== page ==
Focus on IoT security
The biggest problem with IoT security comes from IoT device vendors, but the businesses and consumers that buy them are first to be damaged by security flaws.
A few months ago, Platte River Networks published some simple recommendations for network security in the IoT age and cautioned that IoT vulnerabilities should at least for the time being be assumed as real. Recently a software feature was found to essentially be an open door to the networks using it.
The Internet of Things (IoT) software feature is called iLnkP2P. Developed by Shenzhen Yunni Technology Company, iLnkP2P is built into millions of security cameras, webcams, baby monitors, smart doorbells and digital video recorders. It allows users of these devices to quickly and easily access them remotely, without having to manually pass through a firewall.
According to information gathered and publicized by security engineer Paul Marrapese, iLnkP2P is not properly encrypted to protect from attackers bypassing its firewall and establishing a connection almost as easily as the owner.
There were at least two million devices with this built-in vulnerability scattered throughout the globe in 2019, including those distributed by HiChip, TENVIS, SV3C, VStarcam, Wanscam, NEO Coolcam, Sricam, Eye Sight, HVCAM and hundreds of other brands.
iLnkP2P Network Vulnerabilities Allow Two Different Hacks
Marrapese diagnosed two vulnerabilities in iLnkP2P.
One, CVE-2019-11219, allows attackers to easily discover vulnerable devices online and establish direct connections to them using Network Address Translation.
The other, CVE-2019-11220, allows attackers to carry out man-in-the-middle attacks, in which they intercept connections to devices. They can then use the hijacked connection to acquire passwords and ultimately gain unauthorized access: a relatively common tool from the hacker’s belt.
Most of the devices that use iLnkP2P lack secure encryption, but even so-called encrypted devices are easy targets. Some vendors have even lied about using encryption. Whether due to malicious intent or lack of oversight, the end result for businesses is the same: A security breach waiting to happen.
Check your devices
To check whether or not your device is vulnerable to these security flaws, compare the device’s Unique Identity Number (UID) to this list.
The special serial number is typically printed on a device’s label and the 91 UID’s listed are known to use iLnkP2P. Other devices not listed may also be using the software.
Safeguarding the Business of Things
Unfortunately for owners of these devices, options appear to be limited when considering how to protect against security flaws.
One measure is to block the software’s UPD port, 321000. This prevents remote access to the device from external networks while maintaining local access.
Otherwise, replace the vulnerable device with one from a reputable vendor.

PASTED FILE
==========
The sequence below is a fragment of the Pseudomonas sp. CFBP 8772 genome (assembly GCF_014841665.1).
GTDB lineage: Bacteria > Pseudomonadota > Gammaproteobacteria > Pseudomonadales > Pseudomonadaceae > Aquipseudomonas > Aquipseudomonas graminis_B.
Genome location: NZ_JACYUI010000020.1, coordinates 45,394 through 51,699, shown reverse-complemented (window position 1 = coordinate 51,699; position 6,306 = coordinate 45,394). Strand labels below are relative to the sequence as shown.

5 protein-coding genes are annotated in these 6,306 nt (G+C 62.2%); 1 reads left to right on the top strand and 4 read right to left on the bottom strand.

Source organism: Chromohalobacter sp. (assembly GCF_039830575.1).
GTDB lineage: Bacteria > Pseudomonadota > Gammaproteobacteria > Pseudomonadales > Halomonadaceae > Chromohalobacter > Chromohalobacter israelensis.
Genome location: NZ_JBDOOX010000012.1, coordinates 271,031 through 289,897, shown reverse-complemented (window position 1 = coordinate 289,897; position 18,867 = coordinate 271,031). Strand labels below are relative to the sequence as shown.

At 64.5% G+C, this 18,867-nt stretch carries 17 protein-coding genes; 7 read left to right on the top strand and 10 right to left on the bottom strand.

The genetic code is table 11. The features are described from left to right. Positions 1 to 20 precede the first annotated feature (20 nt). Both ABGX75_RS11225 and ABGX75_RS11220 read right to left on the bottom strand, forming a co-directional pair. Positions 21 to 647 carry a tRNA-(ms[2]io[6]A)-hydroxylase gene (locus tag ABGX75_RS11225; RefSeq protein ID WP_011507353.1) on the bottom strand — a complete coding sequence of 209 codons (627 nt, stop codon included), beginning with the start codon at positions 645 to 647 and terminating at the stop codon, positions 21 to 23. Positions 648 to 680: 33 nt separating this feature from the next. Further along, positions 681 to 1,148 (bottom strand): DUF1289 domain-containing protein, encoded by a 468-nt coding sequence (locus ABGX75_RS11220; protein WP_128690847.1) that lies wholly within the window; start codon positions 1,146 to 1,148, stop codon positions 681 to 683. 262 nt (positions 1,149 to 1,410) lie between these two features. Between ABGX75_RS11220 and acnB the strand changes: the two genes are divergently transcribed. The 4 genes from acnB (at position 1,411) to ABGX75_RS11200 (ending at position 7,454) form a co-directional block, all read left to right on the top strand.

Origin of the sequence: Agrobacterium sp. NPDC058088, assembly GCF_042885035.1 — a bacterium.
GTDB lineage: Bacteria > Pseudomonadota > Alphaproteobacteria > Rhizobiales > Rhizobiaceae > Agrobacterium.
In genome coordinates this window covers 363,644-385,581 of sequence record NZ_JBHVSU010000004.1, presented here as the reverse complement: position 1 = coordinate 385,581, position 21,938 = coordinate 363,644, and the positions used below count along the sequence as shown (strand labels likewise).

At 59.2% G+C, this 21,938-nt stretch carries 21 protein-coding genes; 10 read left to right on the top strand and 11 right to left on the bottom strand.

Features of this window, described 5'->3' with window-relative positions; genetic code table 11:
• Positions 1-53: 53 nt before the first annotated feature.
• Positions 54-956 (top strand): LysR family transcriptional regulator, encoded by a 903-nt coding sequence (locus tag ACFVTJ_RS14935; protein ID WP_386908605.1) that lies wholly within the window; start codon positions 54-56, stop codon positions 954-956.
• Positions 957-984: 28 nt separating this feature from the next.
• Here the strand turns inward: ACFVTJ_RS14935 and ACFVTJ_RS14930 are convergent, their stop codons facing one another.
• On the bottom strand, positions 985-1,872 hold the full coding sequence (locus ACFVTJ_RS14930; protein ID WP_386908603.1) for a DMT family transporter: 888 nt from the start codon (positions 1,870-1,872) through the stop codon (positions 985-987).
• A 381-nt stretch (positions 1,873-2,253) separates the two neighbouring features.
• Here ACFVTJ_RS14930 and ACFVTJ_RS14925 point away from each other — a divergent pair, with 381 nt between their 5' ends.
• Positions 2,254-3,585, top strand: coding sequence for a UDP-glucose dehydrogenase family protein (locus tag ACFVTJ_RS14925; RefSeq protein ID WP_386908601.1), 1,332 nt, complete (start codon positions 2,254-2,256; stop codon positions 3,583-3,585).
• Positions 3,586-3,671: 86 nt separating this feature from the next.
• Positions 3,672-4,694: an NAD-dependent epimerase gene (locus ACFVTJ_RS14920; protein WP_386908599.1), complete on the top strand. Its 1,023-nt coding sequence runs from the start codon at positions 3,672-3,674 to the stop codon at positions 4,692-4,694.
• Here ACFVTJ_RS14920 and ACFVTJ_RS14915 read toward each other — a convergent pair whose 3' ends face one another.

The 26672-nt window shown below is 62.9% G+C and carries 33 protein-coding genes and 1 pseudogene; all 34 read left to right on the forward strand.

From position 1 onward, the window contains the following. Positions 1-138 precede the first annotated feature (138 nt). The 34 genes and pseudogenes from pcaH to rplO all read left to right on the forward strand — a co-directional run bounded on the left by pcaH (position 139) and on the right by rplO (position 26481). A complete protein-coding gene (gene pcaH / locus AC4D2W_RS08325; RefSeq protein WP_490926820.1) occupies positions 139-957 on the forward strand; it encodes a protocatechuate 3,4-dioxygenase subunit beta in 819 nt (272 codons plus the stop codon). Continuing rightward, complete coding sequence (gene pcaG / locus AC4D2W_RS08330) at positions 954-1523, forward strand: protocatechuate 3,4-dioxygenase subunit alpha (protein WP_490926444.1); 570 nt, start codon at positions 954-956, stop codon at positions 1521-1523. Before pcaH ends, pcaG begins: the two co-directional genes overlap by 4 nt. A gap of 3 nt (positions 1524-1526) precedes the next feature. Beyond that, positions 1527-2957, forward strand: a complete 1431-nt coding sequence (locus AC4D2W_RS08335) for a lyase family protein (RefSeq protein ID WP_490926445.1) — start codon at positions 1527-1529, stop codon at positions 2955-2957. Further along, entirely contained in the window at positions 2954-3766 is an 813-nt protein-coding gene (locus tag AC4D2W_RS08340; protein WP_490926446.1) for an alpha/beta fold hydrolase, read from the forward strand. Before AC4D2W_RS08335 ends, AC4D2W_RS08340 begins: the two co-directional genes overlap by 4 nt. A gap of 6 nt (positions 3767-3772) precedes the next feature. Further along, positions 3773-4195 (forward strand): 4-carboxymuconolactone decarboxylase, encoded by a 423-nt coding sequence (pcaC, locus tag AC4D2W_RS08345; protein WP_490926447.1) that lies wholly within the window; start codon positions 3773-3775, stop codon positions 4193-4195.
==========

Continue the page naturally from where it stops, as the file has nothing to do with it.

And therein lies the overwhelming problem with many IoT devices in general: The drive to make them cheap and easy to use has frequently overshadowed manufacturers’ desires to protect consumers from cybercriminals.
Your business can limit its exposure by emphasizing security during vendor selection, but we also recommend more.
Ways to Improve IoT Security on Your Devices
1. Adopt a risk-driven approach
Take the time to comprehend the risks each device presents and then apply security controls appropriate to the level of risk involved.
2. Set standards; stick to them
No matter the complexity of the device, ensure each one meets the security requirements set by your business.
3. Consider software, application vulnerabilities
While a device itself may be secure, be sure to vet the software, applications and any other features used with the device for security flaws.
4. Place devices on an isolated network
Any IoT or Smart Home devices can be firewalled by placing them on your local router or even a dedicated router.
A dedicated router is more secure, for it allows you to use a virtual private network (VPN) connection and enhance encryption without slowing down your overall network.
5. Adapt to new threats, update firmware
Don’t fall victim to complacency. Cybercriminals are constantly evolving and looking for weaknesses in seemingly secure devices. A simple safeguard that is all too frequently slacked on is updating firmware as it becomes available.
6. Plan for the worst: Disaster recovery
Know what to do if a device is compromised. A disaster recovery plan can make all the difference when sensitive data is concerned.
7. Automate security wherever possible
Automatic data monitoring, threat identification, threat quarantine and other security is the first and strongest line of defense a modern-day IoT network can have. As connectivity increases, so must automation.
Questions about IoT security?
Call Platte River Networks for a free consultation.